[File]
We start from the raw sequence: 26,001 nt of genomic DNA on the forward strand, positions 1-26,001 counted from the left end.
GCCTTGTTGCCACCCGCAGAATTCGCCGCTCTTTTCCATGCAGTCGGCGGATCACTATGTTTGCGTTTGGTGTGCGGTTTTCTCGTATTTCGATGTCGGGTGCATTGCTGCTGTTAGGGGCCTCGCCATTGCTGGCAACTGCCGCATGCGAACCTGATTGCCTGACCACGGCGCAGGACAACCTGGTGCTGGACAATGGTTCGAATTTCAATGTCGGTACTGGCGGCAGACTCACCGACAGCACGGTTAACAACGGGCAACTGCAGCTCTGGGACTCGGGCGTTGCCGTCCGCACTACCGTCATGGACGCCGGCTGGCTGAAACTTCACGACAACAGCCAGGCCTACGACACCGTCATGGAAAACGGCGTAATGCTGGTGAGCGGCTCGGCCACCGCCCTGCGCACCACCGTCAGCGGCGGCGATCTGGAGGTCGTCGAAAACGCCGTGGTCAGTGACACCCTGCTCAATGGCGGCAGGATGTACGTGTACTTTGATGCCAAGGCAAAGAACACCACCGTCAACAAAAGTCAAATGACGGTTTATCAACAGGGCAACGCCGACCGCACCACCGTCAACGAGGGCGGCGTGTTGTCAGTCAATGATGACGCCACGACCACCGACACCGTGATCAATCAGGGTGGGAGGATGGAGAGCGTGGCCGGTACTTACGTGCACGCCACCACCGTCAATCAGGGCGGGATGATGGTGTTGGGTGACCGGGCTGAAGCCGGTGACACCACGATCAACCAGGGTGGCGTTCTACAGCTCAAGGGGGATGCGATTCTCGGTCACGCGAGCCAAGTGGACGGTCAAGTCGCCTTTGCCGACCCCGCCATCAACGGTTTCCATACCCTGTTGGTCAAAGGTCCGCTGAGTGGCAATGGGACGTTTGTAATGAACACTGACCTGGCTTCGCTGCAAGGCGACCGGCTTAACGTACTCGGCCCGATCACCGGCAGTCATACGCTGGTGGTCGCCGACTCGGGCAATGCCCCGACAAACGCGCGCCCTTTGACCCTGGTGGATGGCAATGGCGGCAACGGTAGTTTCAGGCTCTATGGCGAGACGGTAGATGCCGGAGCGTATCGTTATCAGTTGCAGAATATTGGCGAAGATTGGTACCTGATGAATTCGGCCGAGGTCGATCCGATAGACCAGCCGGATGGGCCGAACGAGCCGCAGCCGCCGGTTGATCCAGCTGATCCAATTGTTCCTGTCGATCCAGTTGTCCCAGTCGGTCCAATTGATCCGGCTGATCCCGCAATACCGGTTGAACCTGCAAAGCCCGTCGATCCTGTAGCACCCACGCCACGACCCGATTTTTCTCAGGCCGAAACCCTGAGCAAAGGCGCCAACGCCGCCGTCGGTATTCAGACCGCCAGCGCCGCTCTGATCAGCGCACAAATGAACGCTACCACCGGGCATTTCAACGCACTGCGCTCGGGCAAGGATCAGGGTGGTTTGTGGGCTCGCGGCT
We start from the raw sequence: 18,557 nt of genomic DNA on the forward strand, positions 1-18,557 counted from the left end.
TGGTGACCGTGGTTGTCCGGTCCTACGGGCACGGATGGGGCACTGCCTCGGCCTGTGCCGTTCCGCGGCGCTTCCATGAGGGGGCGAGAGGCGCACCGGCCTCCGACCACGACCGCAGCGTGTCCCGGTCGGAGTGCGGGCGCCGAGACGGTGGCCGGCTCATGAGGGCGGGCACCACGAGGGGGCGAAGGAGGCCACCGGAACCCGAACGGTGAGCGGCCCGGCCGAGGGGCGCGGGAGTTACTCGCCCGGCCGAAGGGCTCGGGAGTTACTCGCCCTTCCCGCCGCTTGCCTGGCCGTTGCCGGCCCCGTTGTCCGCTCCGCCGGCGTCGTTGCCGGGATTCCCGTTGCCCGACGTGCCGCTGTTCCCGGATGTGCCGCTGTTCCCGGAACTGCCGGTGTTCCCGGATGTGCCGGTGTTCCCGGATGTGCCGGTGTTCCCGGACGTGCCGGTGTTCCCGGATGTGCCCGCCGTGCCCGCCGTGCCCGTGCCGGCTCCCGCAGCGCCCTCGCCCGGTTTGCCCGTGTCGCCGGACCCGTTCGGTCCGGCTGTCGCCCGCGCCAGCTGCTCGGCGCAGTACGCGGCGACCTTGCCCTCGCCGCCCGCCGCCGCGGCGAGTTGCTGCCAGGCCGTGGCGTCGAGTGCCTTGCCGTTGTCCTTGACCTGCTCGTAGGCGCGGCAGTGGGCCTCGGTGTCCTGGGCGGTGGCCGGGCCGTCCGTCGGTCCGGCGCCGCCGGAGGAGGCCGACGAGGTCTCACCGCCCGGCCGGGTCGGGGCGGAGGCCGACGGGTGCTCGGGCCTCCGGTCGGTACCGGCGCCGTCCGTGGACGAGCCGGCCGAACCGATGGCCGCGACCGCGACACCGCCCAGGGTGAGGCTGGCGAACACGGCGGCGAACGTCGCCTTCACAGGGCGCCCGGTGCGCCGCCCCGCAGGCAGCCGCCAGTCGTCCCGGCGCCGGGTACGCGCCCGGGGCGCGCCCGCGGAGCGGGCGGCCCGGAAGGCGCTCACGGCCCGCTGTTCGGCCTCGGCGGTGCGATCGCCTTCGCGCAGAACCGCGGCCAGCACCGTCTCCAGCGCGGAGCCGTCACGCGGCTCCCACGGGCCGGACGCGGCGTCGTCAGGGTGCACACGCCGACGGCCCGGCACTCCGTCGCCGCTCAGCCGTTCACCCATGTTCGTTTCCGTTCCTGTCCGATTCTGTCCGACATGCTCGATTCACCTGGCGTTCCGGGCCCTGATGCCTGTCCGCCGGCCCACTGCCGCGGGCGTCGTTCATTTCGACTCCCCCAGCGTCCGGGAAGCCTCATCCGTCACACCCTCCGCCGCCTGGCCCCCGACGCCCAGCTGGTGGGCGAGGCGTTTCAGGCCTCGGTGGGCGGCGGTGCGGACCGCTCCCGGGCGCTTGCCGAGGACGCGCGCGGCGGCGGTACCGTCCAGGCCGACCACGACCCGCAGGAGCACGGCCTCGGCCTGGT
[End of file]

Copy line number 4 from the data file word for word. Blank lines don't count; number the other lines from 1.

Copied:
TGGTGACCGTGGTTGTCCGGTCCTACGGGCACGGATGGGGCACTGCCTCGGCCTGTGCCGTTCCGCGGCGCTTCCATGAGGGGGCGAGAGGCGCACCGGCCTCCGACCACGACCGCAGCGTGTCCCGGTCGGAGTGCGGGCGCCGAGACGGTGGCCGGCTCATGAGGGCGGGCACCACGAGGGGGCGAAGGAGGCCACCGGAACCCGAACGGTGAGCGGCCCGGCCGAGGGGCGCGGGAGTTACTCGCCCGGCCGAAGGGCTCGGGAGTTACTCGCCCTTCCCGCCGCTTGCCTGGCCGTTGCCGGCCCCGTTGTCCGCTCCGCCGGCGTCGTTGCCGGGATTCCCGTTGCCCGACGTGCCGCTGTTCCCGGATGTGCCGCTGTTCCCGGAACTGCCGGTGTTCCCGGATGTGCCGGTGTTCCCGGATGTGCCGGTGTTCCCGGACGTGCCGGTGTTCCCGGATGTGCCCGCCGTGCCCGCCGTGCCCGTGCCGGCTCCCGCAGCGCCCTCGCCCGGTTTGCCCGTGTCGCCGGACCCGTTCGGTCCGGCTGTCGCCCGCGCCAGCTGCTCGGCGCAGTACGCGGCGACCTTGCCCTCGCCGCCCGCCGCCGCGGCGAGTTGCTGCCAGGCCGTGGCGTCGAGTGCCTTGCCGTTGTCCTTGACCTGCTCGTAGGCGCGGCAGTGGGCCTCGGTGTCCTGGGCGGTGGCCGGGCCGTCCGTCGGTCCGGCGCCGCCGGAGGAGGCCGACGAGGTCTCACCGCCCGGCCGGGTCGGGGCGGAGGCCGACGGGTGCTCGGGCCTCCGGTCGGTACCGGCGCCGTCCGTGGACGAGCCGGCCGAACCGATGGCCGCGACCGCGACACCGCCCAGGGTGAGGCTGGCGAACACGGCGGCGAACGTCGCCTTCACAGGGCGCCCGGTGCGCCGCCCCGCAGGCAGCCGCCAGTCGTCCCGGCGCCGGGTACGCGCCCGGGGCGCGCCCGCGGAGCGGGCGGCCCGGAAGGCGCTCACGGCCCGCTGTTCGGCCTCGGCGGTGCGATCGCCTTCGCGCAGAACCGCGGCCAGCACCGTCTCCAGCGCGGAGCCGTCACGCGGCTCCCACGGGCCGGACGCGGCGTCGTCAGGGTGCACACGCCGACGGCCCGGCACTCCGTCGCCGCTCAGCCGTTCACCCATGTTCGTTTCCGTTCCTGTCCGATTCTGTCCGACATGCTCGATTCACCTGGCGTTCCGGGCCCTGATGCCTGTCCGCCGGCCCACTGCCGCGGGCGTCGTTCATTTCGACTCCCCCAGCGTCCGGGAAGCCTCATCCGTCACACCCTCCGCCGCCTGGCCCCCGACGCCCAGCTGGTGGGCGAGGCGTTTCAGGCCTCGGTGGGCGGCGGTGCGGACCGCTCCCGGGCGCTTGCCGAGGACGCGCGCGGCGGCGGTACCGTCCAGGCCGACCACGACCCGCAGGAGCACGGCCTCGGCCTGGT